“What will ultimately happen is, it will come down to standardized documentation,” says Richard Morris, a corporate finance partner with law firm Herrick Feinstein in New York. “At some point there’s going to be a template for these types of loans.” The question that will need to be answered over the next few years is whose version of documentation, and which provisions, will prevail.

Morris believes the outcome may look much like Department of Housing and Urban Development mortgage disclosure documents but tailored for consumer finance. When asked, many industry veterans say they are likely already playing by any new rules that may be implemented. Peltz believes that when it comes time to standardize practices, iBorrow will be in a good position because all of its loans are supported by commercial properties, a type of collateral that many marketplace lenders cannot boast. This is Lending Club’s level of confidence as well. “Lending Club operates within the existing regulatory framework and our borrowers benefit from the same regulatory protections as bank borrowers,” the bank said in an emailed statement.

Last week news broke that Lending Club may also soon have help from Citigroup, which is said to be in talks about financing future loans. The two formed a separate partnership late last year through which Citigroup is expected to buy loans from Lending Club to help it meet certain community lending requirements. Haskell Garfinkel, co-leader of PricewaterhouseCoopers’s financial technology practice, points to Citigroup’s apparent confidence in Lending Club and investment fund Blue Elephant Capital Management’s recent decision to resume purchasing loans from Lending Club rival Prosper as evidence that the industry may be down but not out. “Marketplace lending is undergoing growing pains that are not atypical of nascent industries experiencing intense growth,” Garfinkel says.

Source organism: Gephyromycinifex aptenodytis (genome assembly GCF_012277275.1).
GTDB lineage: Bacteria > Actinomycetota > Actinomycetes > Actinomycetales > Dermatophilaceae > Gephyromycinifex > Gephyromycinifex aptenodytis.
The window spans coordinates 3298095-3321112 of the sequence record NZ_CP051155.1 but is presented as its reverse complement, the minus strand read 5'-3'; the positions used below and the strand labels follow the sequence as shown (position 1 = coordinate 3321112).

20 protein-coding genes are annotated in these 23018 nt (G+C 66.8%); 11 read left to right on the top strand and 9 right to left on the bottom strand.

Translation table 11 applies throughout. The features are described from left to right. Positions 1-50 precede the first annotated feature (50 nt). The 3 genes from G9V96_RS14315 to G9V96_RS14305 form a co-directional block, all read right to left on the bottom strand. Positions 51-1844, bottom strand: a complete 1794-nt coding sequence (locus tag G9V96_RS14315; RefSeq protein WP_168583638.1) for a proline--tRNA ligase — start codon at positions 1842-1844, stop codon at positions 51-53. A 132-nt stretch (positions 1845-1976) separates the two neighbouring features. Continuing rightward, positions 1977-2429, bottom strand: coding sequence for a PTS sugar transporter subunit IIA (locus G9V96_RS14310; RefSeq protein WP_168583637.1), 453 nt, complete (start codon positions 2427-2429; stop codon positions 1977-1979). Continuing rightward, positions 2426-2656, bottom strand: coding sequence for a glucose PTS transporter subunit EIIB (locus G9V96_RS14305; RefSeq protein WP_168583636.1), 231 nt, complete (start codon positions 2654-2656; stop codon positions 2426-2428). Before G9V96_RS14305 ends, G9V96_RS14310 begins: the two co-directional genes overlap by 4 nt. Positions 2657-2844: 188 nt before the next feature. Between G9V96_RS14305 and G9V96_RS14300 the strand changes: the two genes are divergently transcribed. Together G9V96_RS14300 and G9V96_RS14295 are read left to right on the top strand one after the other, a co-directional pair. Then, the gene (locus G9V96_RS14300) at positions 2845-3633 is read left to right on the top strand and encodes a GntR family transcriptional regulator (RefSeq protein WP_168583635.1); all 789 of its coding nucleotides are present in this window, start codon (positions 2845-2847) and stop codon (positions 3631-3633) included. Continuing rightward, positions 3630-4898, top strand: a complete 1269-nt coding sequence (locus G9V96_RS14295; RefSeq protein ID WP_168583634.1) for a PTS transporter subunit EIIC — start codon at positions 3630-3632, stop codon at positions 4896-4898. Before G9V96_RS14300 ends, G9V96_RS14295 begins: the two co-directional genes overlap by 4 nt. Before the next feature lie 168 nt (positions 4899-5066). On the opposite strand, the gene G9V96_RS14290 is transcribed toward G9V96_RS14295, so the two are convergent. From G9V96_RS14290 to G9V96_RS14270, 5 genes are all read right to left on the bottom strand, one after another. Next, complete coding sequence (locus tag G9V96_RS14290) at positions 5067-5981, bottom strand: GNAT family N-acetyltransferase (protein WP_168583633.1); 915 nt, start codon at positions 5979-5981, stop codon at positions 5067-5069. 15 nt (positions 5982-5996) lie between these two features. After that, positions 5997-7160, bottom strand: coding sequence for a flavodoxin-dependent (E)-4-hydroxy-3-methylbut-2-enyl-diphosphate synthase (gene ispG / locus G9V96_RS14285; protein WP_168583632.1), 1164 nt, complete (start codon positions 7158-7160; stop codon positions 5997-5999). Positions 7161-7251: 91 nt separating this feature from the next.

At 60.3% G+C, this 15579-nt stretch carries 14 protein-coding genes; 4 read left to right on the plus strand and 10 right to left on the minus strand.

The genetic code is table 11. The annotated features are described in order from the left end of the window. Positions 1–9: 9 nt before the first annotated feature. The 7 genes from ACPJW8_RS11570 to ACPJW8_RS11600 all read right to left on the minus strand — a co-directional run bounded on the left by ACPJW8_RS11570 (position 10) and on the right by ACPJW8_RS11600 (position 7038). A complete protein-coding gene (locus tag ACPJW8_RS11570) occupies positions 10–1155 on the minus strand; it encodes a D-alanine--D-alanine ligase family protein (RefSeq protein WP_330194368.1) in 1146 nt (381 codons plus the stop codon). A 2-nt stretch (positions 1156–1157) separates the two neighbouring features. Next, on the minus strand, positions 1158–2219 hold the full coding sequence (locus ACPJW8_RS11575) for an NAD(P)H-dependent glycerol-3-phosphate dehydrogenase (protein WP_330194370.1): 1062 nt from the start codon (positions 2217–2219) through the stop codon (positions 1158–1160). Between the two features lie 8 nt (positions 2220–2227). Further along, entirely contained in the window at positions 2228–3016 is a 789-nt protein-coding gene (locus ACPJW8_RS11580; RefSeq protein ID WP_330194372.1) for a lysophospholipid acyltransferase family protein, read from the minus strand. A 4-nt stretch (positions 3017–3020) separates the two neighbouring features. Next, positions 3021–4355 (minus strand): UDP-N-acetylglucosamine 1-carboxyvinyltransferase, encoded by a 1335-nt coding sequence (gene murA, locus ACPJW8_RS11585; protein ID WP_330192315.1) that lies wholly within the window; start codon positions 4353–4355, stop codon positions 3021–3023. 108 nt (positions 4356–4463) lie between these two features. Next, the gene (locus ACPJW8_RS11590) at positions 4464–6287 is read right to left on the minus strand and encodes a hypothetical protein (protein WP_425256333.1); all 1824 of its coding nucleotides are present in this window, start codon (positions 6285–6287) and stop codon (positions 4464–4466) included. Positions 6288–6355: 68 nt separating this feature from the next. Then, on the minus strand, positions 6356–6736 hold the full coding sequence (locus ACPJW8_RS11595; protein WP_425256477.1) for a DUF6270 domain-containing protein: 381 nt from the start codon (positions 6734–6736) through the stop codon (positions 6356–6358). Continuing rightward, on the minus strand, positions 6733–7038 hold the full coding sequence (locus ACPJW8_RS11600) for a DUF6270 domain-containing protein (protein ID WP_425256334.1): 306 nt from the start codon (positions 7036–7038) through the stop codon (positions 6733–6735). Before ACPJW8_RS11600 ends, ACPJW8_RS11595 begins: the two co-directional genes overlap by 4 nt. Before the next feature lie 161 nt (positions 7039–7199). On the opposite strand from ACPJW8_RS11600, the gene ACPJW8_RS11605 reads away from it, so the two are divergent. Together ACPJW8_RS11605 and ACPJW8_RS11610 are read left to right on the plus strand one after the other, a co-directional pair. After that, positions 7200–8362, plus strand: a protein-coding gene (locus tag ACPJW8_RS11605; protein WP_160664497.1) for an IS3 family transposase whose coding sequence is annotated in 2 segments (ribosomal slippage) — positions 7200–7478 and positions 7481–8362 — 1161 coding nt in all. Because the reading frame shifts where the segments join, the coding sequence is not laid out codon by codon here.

The marketplace lending industry has attempted to get out ahead of new rules. Lending Club, Prosper and Funding Circle recently formed a lobbying group known as the Marketplace Lending Association. They released their own set of industry standards, including investor disclosure rules for both accredited and nonaccredited investors, as well as liquidity and business continuity guidelines.

But even if existing firms can comply with whatever new rules regulators throw their way, the sector is likely to undergo significant structural change in the near future.

“The industry has spoken of consolidation for years, and in the face of additional regulations and the costs they imply, smaller players will likely have to merge with others in the industry in order to mitigate these expenses and compete against the larger platforms,” says PwC’s Garfinkel.

Follow Kaitlin Ugolik on Twitter at @kaitlinugolik.